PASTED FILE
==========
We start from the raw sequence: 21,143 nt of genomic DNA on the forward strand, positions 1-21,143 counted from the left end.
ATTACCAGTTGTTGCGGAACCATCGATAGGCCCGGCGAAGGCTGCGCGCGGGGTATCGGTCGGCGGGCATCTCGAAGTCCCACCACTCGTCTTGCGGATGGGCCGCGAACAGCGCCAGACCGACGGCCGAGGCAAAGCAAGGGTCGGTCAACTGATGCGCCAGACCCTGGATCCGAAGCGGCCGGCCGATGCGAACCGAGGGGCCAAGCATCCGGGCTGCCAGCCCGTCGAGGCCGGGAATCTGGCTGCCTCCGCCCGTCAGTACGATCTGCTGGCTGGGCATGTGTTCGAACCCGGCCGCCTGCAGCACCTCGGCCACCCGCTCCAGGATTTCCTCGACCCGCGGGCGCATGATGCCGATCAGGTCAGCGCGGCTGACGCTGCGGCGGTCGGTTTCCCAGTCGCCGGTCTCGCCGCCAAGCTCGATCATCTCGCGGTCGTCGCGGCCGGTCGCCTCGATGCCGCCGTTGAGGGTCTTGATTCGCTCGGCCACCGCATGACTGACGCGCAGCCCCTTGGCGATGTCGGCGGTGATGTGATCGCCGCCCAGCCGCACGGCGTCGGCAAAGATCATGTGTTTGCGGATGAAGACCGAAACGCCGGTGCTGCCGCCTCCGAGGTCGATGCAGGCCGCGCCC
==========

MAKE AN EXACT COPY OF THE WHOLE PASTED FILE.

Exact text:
We start from the raw sequence: 21,143 nt of genomic DNA on the forward strand, positions 1-21,143 counted from the left end.
ATTACCAGTTGTTGCGGAACCATCGATAGGCCCGGCGAAGGCTGCGCGCGGGGTATCGGTCGGCGGGCATCTCGAAGTCCCACCACTCGTCTTGCGGATGGGCCGCGAACAGCGCCAGACCGACGGCCGAGGCAAAGCAAGGGTCGGTCAACTGATGCGCCAGACCCTGGATCCGAAGCGGCCGGCCGATGCGAACCGAGGGGCCAAGCATCCGGGCTGCCAGCCCGTCGAGGCCGGGAATCTGGCTGCCTCCGCCCGTCAGTACGATCTGCTGGCTGGGCATGTGTTCGAACCCGGCCGCCTGCAGCACCTCGGCCACCCGCTCCAGGATTTCCTCGACCCGCGGGCGCATGATGCCGATCAGGTCAGCGCGGCTGACGCTGCGGCGGTCGGTTTCCCAGTCGCCGGTCTCGCCGCCAAGCTCGATCATCTCGCGGTCGTCGCGGCCGGTCGCCTCGATGCCGCCGTTGAGGGTCTTGATTCGCTCGGCCACCGCATGACTGACGCGCAGCCCCTTGGCGATGTCGGCGGTGATGTGATCGCCGCCCAGCCGCACGGCGTCGGCAAAGATCATGTGTTTGCGGATGAAGACCGAAACGCCGGTGCTGCCGCCTCCGAGGTCGATGCAGGCCGCGCCC